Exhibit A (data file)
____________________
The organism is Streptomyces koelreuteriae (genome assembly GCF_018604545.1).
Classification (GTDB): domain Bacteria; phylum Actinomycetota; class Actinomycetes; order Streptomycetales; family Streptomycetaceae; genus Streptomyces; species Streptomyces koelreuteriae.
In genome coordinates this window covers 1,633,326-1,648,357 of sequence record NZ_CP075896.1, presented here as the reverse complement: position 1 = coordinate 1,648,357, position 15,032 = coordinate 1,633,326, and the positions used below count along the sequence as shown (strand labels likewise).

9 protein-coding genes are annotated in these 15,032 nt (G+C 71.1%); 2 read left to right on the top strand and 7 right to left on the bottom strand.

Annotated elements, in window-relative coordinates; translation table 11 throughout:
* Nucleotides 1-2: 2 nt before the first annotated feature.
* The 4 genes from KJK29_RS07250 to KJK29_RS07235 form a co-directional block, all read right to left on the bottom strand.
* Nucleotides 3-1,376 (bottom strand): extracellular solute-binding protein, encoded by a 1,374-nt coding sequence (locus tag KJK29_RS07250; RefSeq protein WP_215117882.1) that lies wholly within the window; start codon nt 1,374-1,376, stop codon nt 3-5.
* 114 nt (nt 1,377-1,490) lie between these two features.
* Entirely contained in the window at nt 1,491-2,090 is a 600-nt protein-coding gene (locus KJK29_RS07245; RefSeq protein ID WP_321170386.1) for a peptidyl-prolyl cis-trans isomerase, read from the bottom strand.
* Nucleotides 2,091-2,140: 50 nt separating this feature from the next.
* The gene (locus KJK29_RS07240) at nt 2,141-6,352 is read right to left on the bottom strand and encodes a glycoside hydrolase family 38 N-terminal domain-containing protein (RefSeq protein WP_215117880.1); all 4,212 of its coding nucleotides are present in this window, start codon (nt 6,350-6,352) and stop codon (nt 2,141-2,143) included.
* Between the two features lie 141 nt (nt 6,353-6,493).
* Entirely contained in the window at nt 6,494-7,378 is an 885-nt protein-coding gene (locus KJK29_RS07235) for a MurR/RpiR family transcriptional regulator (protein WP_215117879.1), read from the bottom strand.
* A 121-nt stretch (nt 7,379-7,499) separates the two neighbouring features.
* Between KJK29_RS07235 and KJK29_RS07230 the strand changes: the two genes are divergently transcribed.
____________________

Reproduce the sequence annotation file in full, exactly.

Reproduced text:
The organism is Streptomyces koelreuteriae (genome assembly GCF_018604545.1).
Classification (GTDB): domain Bacteria; phylum Actinomycetota; class Actinomycetes; order Streptomycetales; family Streptomycetaceae; genus Streptomyces; species Streptomyces koelreuteriae.
In genome coordinates this window covers 1,633,326-1,648,357 of sequence record NZ_CP075896.1, presented here as the reverse complement: position 1 = coordinate 1,648,357, position 15,032 = coordinate 1,633,326, and the positions used below count along the sequence as shown (strand labels likewise).

9 protein-coding genes are annotated in these 15,032 nt (G+C 71.1%); 2 read left to right on the top strand and 7 right to left on the bottom strand.

Annotated elements, in window-relative coordinates; translation table 11 throughout:
* Nucleotides 1-2: 2 nt before the first annotated feature.
* The 4 genes from KJK29_RS07250 to KJK29_RS07235 form a co-directional block, all read right to left on the bottom strand.
* Nucleotides 3-1,376 (bottom strand): extracellular solute-binding protein, encoded by a 1,374-nt coding sequence (locus tag KJK29_RS07250; RefSeq protein WP_215117882.1) that lies wholly within the window; start codon nt 1,374-1,376, stop codon nt 3-5.
* 114 nt (nt 1,377-1,490) lie between these two features.
* Entirely contained in the window at nt 1,491-2,090 is a 600-nt protein-coding gene (locus KJK29_RS07245; RefSeq protein ID WP_321170386.1) for a peptidyl-prolyl cis-trans isomerase, read from the bottom strand.
* Nucleotides 2,091-2,140: 50 nt separating this feature from the next.
* The gene (locus KJK29_RS07240) at nt 2,141-6,352 is read right to left on the bottom strand and encodes a glycoside hydrolase family 38 N-terminal domain-containing protein (RefSeq protein WP_215117880.1); all 4,212 of its coding nucleotides are present in this window, start codon (nt 6,350-6,352) and stop codon (nt 2,141-2,143) included.
* Between the two features lie 141 nt (nt 6,353-6,493).
* Entirely contained in the window at nt 6,494-7,378 is an 885-nt protein-coding gene (locus KJK29_RS07235) for a MurR/RpiR family transcriptional regulator (protein WP_215117879.1), read from the bottom strand.
* A 121-nt stretch (nt 7,379-7,499) separates the two neighbouring features.
* Between KJK29_RS07235 and KJK29_RS07230 the strand changes: the two genes are divergently transcribed.